From the 16th century, double and triple earrings started to appear, with two and three links, respectively. In the description of the treasury of Prince Dmitry Ivanovich of Uglich we can find “big” and “triple” earrings with sapphires, amethysts, rubies and pearls, made in Novgorod and the Middle East. Earrings were made of gold, silver, copper alloy, covered with gilding and necessarily decorated with pearls.

Of course, earrings in Russia were not only worn by nobility. Simple copper earrings in the form of an unclosed crescent were also worn by common men. In the 17th century, a “broken” earring is mentioned among the property of a simple peasant – proof that even tainted jewelry was valued and kept in peasant families.

Women's earrings, Russia, 17th century

And what about Russian women? As archaeologist Natalia Zhilina writes: “In Slavic-Russian women’s attire, large temple rings, fastened with a metal wreath, were common; in the 8th century, miniature earrings of Byzantine type spread.” However, Russian noble women in the 14th-15th centuries did not wear expensive earrings. Their posh jewelry of choice was a ryasna – metal pendant fastened to the headgear. By the 17th century, almost all women, even little girls, wore earrings.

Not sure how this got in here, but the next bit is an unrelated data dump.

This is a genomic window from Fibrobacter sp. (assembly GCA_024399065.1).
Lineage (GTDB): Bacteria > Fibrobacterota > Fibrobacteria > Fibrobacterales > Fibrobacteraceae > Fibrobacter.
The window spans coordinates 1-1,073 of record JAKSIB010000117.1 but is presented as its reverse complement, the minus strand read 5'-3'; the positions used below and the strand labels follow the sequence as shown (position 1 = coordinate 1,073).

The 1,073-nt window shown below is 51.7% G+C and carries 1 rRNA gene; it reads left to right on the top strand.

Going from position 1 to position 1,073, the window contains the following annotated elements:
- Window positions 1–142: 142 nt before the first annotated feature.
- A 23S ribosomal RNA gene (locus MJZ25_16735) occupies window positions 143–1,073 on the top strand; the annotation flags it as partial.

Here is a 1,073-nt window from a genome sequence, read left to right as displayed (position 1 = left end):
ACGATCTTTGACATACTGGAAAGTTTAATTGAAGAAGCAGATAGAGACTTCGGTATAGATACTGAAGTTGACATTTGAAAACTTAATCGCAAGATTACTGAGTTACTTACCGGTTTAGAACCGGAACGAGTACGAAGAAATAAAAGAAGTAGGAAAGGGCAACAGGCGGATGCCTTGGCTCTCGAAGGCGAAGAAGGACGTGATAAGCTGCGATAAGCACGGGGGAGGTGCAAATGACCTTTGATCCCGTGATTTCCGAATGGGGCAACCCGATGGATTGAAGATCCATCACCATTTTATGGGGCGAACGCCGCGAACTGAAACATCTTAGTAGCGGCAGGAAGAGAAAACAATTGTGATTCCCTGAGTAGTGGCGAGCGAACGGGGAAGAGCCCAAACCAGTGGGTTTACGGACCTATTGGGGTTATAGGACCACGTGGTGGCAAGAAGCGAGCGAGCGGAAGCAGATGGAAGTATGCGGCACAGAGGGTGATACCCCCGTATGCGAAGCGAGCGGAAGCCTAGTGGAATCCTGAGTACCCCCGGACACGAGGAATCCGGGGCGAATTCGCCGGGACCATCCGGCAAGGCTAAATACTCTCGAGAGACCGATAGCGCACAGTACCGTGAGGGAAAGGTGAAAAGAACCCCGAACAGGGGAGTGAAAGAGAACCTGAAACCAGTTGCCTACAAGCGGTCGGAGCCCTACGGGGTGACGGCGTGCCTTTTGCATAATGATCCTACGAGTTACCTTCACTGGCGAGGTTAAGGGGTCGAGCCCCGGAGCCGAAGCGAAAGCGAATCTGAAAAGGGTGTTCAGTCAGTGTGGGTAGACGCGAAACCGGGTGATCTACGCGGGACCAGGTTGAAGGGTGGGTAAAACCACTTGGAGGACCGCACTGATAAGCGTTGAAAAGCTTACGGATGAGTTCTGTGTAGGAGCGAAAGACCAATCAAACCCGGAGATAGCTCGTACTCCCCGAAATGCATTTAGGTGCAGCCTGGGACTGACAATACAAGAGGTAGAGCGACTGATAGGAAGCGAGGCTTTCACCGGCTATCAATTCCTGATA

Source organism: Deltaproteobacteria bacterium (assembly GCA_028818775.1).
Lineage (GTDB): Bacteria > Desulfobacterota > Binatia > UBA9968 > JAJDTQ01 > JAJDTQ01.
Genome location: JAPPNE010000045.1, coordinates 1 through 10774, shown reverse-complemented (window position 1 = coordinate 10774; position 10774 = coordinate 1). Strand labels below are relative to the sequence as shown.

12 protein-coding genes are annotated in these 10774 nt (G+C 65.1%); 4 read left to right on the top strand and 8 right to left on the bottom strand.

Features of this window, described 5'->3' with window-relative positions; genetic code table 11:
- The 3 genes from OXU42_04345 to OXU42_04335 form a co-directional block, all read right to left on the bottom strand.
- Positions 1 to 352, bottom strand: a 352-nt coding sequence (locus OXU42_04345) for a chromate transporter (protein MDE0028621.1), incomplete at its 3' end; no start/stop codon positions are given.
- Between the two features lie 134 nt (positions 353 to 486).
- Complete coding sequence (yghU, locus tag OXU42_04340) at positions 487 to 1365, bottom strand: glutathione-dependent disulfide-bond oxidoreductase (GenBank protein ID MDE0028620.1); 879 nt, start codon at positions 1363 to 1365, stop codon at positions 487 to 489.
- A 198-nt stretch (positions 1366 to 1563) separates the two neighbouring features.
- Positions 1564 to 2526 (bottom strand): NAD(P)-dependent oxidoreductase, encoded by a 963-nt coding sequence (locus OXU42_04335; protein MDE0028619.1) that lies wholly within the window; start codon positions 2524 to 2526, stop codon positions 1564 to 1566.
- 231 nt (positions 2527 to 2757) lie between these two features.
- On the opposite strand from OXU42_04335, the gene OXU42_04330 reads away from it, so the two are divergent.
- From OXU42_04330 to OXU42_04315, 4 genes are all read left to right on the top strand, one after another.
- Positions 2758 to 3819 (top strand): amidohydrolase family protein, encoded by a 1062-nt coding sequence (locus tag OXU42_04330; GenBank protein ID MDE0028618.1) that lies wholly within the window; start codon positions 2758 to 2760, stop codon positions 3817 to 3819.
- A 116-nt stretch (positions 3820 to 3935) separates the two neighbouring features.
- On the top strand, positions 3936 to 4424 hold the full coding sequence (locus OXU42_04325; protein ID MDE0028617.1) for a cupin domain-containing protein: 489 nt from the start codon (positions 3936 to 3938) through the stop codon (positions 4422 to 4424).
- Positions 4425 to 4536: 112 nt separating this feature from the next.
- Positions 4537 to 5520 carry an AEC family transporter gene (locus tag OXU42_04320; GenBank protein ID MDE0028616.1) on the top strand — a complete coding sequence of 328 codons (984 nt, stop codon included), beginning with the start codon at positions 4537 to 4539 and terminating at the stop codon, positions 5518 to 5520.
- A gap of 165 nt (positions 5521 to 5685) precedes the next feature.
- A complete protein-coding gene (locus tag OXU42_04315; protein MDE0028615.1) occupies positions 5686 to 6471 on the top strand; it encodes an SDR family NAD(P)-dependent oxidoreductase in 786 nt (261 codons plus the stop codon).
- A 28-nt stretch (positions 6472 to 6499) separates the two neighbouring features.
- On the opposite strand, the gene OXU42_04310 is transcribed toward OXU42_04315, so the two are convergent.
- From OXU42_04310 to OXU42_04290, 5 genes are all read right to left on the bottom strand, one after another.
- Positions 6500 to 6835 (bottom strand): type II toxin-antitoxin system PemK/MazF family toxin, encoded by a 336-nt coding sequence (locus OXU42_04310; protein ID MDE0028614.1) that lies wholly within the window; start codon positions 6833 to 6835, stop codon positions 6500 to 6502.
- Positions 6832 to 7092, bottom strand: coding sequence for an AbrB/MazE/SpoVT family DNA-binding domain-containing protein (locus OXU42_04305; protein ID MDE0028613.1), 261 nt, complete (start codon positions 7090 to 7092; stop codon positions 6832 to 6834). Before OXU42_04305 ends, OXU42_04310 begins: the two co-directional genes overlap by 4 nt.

Ryasna, a metal pendant for women's headgear, Russia, 12th century

It is known that, in the 16th century, Prince Ivan Borisovich of Ruza inherited several expensive earrings with sapphires and rubies from his mother and gave them to his sister, who was deprived of her dowry. That is to say, earrings in those days did not have any rigid gender identity. Precious women’s earrings became popular again in the 16th-17th centuries, already under the influence of European culture – in the descriptions of the property of Tsarina Anastasia, the first wife of Ivan the Terrible, “different types of earrings” can be found.

‘An earring for a dear friend’

As the borders of the Russian state expanded, there were more and more Cossacks – free people who were simultaneously farmers, traders and soldiers of the Cossack army that guarded the borders of the country. Among them, earrings became a mark of distinction in the ranks.